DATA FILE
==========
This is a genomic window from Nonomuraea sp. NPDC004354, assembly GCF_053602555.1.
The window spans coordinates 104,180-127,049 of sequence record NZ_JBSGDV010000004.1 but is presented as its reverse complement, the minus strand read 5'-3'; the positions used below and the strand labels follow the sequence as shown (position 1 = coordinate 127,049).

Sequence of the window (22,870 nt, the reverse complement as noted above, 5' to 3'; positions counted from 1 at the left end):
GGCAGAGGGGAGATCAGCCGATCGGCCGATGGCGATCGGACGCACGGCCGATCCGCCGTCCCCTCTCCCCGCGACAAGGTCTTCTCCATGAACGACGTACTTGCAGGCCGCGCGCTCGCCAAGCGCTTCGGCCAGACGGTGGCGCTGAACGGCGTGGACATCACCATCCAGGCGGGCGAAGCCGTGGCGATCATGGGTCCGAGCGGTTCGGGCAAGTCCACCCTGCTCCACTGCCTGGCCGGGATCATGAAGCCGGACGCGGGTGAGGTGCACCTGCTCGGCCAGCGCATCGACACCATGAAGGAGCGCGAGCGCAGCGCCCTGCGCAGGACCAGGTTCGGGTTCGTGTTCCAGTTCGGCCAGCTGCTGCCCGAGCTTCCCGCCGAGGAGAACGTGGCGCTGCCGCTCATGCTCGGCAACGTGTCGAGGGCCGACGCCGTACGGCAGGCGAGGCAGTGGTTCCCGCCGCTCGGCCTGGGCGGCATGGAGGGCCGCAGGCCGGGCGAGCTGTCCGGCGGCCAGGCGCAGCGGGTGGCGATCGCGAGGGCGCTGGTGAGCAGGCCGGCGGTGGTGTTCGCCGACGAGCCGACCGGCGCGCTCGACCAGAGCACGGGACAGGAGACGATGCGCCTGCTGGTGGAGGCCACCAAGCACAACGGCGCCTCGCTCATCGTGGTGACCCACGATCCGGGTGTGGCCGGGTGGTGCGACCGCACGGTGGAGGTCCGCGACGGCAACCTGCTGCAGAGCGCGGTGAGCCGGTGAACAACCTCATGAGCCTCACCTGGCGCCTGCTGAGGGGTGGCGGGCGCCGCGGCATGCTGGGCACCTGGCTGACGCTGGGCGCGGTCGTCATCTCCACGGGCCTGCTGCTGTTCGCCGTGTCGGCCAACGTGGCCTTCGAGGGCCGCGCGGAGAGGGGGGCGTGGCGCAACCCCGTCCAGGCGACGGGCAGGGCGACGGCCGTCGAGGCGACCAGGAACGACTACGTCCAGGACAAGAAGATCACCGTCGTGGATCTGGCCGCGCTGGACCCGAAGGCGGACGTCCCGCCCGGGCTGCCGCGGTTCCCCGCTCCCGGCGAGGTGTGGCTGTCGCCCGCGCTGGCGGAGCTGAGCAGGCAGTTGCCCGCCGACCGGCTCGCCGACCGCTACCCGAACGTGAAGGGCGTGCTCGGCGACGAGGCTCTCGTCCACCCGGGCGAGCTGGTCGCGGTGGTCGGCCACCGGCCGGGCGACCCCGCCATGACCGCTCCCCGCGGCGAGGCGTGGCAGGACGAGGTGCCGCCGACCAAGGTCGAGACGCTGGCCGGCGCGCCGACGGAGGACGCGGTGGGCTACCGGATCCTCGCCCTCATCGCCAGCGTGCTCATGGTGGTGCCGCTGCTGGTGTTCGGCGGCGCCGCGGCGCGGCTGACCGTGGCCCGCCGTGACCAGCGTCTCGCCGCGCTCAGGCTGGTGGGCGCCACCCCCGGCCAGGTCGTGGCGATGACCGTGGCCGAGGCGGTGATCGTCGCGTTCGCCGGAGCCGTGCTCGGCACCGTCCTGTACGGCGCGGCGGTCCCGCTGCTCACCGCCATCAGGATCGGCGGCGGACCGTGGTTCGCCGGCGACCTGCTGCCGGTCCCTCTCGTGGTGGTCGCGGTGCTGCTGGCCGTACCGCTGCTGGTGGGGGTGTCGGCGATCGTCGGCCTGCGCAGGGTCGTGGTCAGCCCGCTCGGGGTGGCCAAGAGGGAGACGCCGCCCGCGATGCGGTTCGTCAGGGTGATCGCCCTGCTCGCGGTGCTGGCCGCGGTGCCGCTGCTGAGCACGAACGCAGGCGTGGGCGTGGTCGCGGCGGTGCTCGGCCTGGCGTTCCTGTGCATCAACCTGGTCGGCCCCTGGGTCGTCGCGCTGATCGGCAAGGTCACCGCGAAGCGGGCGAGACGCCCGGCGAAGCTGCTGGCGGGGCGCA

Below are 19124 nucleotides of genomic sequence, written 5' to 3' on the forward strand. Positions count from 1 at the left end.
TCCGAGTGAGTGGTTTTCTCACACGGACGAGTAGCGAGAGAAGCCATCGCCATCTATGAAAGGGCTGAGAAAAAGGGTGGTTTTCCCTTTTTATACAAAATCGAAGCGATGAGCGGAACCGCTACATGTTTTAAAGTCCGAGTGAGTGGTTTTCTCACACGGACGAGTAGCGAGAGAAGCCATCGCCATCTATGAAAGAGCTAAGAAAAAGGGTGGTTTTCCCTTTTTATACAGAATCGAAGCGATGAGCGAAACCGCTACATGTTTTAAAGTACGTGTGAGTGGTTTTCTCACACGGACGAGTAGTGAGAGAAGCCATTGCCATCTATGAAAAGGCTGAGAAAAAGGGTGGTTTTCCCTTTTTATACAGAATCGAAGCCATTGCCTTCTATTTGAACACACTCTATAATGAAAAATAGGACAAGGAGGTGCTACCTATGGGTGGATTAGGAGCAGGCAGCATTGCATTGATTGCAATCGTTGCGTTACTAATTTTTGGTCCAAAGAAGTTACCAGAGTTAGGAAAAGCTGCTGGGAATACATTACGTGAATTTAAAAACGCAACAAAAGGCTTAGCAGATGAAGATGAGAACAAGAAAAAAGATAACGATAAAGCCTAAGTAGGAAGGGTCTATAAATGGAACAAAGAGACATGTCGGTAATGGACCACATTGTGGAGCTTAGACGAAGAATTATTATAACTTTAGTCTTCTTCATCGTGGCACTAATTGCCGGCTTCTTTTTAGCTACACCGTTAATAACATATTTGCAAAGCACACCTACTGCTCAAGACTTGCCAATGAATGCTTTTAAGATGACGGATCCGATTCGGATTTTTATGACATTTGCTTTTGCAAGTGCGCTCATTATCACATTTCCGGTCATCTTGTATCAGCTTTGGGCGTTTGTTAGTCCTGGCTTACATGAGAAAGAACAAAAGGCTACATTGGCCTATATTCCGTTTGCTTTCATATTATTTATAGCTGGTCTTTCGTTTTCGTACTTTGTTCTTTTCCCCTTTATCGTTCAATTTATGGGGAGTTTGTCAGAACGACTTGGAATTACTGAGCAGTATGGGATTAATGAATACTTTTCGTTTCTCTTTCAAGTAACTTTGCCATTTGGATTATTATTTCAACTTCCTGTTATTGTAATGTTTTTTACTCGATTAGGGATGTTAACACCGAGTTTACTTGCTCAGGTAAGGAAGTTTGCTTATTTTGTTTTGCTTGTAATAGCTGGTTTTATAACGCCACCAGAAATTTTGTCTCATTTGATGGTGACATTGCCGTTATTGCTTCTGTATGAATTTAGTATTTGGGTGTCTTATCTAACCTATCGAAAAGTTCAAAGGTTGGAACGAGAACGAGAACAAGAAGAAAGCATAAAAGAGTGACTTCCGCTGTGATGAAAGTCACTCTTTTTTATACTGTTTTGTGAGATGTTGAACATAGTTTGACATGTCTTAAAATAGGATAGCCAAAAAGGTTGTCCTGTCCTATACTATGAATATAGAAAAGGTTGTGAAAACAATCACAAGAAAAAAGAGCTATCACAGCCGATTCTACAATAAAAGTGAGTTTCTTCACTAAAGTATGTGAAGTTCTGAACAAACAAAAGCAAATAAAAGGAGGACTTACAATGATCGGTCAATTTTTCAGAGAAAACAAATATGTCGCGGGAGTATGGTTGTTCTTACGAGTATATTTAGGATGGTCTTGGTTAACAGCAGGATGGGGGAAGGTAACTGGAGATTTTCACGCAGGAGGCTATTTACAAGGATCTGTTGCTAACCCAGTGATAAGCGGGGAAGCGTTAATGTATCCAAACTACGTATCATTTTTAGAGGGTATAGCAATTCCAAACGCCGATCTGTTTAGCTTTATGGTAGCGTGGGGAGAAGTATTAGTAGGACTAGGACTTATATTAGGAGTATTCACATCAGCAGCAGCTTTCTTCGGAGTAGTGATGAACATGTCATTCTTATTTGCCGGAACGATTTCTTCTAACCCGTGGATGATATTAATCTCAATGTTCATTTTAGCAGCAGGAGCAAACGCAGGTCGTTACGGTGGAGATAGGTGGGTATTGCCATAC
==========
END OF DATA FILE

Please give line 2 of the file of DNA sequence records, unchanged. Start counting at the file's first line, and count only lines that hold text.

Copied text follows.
The window spans coordinates 104,180-127,049 of sequence record NZ_JBSGDV010000004.1 but is presented as its reverse complement, the minus strand read 5'-3'; the positions used below and the strand labels follow the sequence as shown (position 1 = coordinate 127,049).